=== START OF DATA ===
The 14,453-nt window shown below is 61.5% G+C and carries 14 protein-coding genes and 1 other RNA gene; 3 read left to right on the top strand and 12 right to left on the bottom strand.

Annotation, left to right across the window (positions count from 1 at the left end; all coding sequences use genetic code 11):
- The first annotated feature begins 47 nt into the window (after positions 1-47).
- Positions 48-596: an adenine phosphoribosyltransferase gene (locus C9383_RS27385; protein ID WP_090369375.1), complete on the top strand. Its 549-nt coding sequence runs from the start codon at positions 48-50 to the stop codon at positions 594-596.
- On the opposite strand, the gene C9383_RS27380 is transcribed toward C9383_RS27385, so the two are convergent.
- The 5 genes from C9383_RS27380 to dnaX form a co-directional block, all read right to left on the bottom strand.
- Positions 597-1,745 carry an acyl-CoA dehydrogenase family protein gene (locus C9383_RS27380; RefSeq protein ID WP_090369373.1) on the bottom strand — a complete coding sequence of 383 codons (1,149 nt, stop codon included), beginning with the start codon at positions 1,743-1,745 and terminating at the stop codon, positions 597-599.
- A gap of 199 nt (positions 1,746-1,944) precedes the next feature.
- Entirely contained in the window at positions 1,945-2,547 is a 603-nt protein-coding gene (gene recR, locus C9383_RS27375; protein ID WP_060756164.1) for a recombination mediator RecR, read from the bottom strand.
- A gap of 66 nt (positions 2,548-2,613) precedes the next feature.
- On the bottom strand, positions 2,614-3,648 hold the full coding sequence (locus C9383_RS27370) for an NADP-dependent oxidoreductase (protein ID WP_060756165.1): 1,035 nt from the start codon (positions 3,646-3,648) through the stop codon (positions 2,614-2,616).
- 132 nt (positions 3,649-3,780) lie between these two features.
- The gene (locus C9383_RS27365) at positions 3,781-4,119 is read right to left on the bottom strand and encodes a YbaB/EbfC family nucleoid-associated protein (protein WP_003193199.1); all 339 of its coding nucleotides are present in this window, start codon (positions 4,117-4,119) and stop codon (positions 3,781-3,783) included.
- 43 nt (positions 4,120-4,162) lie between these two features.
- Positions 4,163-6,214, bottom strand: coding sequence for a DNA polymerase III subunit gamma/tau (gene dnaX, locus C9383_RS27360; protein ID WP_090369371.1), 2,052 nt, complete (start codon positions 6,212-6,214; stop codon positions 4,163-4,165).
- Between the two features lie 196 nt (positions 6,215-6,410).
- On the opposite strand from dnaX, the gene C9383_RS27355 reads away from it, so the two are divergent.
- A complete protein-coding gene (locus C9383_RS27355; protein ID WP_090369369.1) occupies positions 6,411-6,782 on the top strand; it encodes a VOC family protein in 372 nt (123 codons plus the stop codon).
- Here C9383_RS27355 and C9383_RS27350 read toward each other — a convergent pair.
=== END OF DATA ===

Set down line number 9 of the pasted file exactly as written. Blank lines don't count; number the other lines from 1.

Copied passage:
- Entirely contained in the window at positions 1,945-2,547 is a 603-nt protein-coding gene (gene recR, locus C9383_RS27375; protein ID WP_060756164.1) for a recombination mediator RecR, read from the bottom strand.